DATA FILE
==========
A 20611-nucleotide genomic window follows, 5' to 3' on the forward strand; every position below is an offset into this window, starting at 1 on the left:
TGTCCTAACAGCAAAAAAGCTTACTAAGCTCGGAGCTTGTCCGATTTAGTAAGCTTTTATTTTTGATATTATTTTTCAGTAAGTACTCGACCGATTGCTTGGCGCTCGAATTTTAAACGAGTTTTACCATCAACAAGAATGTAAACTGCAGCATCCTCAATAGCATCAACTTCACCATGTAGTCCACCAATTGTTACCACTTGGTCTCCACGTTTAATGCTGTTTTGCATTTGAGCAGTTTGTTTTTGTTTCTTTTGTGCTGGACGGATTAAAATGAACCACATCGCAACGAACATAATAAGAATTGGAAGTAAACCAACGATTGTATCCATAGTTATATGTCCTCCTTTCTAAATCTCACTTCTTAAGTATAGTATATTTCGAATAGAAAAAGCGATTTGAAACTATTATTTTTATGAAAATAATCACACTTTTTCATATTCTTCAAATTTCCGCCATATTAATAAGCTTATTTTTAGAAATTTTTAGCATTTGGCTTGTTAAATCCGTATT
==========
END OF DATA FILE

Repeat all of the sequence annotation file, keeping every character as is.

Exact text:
A 20611-nucleotide genomic window follows, 5' to 3' on the forward strand; every position below is an offset into this window, starting at 1 on the left:
TGTCCTAACAGCAAAAAAGCTTACTAAGCTCGGAGCTTGTCCGATTTAGTAAGCTTTTATTTTTGATATTATTTTTCAGTAAGTACTCGACCGATTGCTTGGCGCTCGAATTTTAAACGAGTTTTACCATCAACAAGAATGTAAACTGCAGCATCCTCAATAGCATCAACTTCACCATGTAGTCCACCAATTGTTACCACTTGGTCTCCACGTTTAATGCTGTTTTGCATTTGAGCAGTTTGTTTTTGTTTCTTTTGTGCTGGACGGATTAAAATGAACCACATCGCAACGAACATAATAAGAATTGGAAGTAAACCAACGATTGTATCCATAGTTATATGTCCTCCTTTCTAAATCTCACTTCTTAAGTATAGTATATTTCGAATAGAAAAAGCGATTTGAAACTATTATTTTTATGAAAATAATCACACTTTTTCATATTCTTCAAATTTCCGCCATATTAATAAGCTTATTTTTAGAAATTTTTAGCATTTGGCTTGTTAAATCCGTATT